Cats with acute, chronic and episodic colitis will present with the following faeces-related symptoms:
- Frequent diarrhea
- Frequent bowel movements but little is passed
- Straining to defecate
- Appears to be constipated
- Painful or difficult bowel movements
- Fresh blood in faeces
- Mucus in the faeces
- Defecating outside the litter box/unable to get to the litter box in time
Cats with chronic and episodic colitis have the following symptoms:
- Progressive weight loss
- Poor appetite
- Lethargy and sleeping more than normal
- Poor coat condition
- Shying away from people and other pets
How is colitis in cats diagnosed?
Colitis is a condition that will require an accurate diagnosis before effective treatment can be prescribed. You vet will likely consider other illnesses with similar symptoms when evaluating your cat.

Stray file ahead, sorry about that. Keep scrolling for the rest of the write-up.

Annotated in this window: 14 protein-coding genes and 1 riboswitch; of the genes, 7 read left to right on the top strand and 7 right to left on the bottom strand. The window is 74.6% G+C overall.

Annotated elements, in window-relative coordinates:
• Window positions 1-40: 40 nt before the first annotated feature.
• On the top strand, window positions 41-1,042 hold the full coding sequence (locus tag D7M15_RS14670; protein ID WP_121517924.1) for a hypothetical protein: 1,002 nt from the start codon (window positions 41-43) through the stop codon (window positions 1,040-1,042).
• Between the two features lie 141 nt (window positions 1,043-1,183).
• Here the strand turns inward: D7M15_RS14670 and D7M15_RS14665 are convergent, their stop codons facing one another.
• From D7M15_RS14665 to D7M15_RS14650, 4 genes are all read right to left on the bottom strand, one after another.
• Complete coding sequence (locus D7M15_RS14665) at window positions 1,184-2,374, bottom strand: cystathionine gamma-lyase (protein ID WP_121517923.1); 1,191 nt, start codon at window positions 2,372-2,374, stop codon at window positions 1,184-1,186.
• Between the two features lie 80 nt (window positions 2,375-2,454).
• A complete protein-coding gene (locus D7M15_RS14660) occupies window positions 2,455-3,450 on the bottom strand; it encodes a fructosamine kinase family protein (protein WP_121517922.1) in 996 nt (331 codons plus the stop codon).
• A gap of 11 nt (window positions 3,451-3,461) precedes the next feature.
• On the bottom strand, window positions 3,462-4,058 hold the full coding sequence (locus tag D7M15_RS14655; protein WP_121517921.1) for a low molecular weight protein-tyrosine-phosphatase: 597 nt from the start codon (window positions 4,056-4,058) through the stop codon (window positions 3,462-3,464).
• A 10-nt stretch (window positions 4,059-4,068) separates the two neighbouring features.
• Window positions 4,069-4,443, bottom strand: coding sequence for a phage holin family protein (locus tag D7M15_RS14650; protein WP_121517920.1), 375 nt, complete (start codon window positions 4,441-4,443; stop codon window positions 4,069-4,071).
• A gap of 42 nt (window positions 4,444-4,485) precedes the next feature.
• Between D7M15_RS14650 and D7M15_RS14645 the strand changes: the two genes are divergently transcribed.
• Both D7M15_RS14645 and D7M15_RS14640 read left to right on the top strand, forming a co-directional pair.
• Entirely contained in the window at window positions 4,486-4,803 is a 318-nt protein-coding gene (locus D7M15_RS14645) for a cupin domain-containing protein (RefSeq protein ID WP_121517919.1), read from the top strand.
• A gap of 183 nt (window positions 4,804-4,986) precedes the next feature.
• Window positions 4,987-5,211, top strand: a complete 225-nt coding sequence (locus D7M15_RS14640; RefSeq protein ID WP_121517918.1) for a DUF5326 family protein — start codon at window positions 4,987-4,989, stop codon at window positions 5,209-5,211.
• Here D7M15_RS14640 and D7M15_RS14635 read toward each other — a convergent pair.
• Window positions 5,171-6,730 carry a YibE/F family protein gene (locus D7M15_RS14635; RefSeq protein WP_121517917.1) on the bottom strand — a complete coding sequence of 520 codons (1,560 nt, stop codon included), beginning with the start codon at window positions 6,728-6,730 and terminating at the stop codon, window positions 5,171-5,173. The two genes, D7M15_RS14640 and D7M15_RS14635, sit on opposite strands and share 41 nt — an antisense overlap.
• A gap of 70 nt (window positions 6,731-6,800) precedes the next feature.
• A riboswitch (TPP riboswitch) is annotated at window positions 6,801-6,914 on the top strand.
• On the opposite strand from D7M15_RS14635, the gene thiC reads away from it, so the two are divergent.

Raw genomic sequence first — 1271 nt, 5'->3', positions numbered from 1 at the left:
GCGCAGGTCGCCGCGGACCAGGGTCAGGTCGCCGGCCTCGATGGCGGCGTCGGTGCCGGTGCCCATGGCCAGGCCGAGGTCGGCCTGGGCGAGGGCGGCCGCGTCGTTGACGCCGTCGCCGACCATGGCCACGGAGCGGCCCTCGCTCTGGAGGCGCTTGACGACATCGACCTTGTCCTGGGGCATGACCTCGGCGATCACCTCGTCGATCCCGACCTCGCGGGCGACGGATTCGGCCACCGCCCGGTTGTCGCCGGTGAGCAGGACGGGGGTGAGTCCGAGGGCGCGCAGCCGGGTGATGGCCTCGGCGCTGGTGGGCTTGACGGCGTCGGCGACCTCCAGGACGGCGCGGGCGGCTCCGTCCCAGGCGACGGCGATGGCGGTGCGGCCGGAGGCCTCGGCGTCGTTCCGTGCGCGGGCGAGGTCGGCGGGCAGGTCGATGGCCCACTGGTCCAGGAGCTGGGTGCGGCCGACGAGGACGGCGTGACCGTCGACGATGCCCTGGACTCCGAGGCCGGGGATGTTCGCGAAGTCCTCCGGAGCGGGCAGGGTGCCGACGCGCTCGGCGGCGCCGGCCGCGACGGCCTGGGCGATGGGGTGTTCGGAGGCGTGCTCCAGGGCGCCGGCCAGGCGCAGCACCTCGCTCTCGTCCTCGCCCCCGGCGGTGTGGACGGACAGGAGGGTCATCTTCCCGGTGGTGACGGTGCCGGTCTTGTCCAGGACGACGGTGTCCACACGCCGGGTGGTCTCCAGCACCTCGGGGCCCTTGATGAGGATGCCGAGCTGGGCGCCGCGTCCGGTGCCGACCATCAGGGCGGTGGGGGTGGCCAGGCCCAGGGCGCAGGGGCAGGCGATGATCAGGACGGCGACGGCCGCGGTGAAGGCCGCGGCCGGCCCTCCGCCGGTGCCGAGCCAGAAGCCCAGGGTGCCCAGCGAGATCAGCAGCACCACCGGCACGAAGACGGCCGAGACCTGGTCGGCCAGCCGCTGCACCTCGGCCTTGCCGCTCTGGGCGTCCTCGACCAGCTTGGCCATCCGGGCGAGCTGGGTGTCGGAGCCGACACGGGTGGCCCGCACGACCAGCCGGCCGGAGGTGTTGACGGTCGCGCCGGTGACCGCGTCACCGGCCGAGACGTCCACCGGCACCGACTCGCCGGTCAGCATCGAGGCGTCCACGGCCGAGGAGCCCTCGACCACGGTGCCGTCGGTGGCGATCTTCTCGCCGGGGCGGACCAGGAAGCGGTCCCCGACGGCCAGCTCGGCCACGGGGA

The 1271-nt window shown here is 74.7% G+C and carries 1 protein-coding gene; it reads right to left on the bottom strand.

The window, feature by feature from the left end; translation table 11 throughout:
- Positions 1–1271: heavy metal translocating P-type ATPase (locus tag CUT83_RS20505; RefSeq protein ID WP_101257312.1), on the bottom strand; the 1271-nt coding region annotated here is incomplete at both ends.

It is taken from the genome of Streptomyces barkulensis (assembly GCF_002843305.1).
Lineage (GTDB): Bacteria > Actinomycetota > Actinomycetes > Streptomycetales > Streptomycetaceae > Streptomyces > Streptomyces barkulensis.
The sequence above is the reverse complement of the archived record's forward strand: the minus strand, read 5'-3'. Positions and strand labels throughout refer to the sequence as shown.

To help your vet diagnose your cat, you will need to provide your vet with your cat’s history. As there are many causes of colitis, your vet will probably ask you about:
- Reoccurring symptoms that you have noticed
- Your cat’s diet and whether there has been changes to it
- Anything that your cat might have eaten other than its usual cat food (people food, garbage)
- Your cat’s exposure to other cats
- Places out of the ordinary that your cat might have gone to
If indeed the signs and symptoms all point to colitis, several tests will be performed to identify the underlying cause in order to prescribe the most effective treatment. Tests include:
- A complement blood count to check for inflammation, infections, anaemia and other blood related issues
- A chemistry profile to check for illnesses such as diabetes mellitus and kidney, liver and pancreatitis.
- Tests on faecal samples to check for parasites and bacteria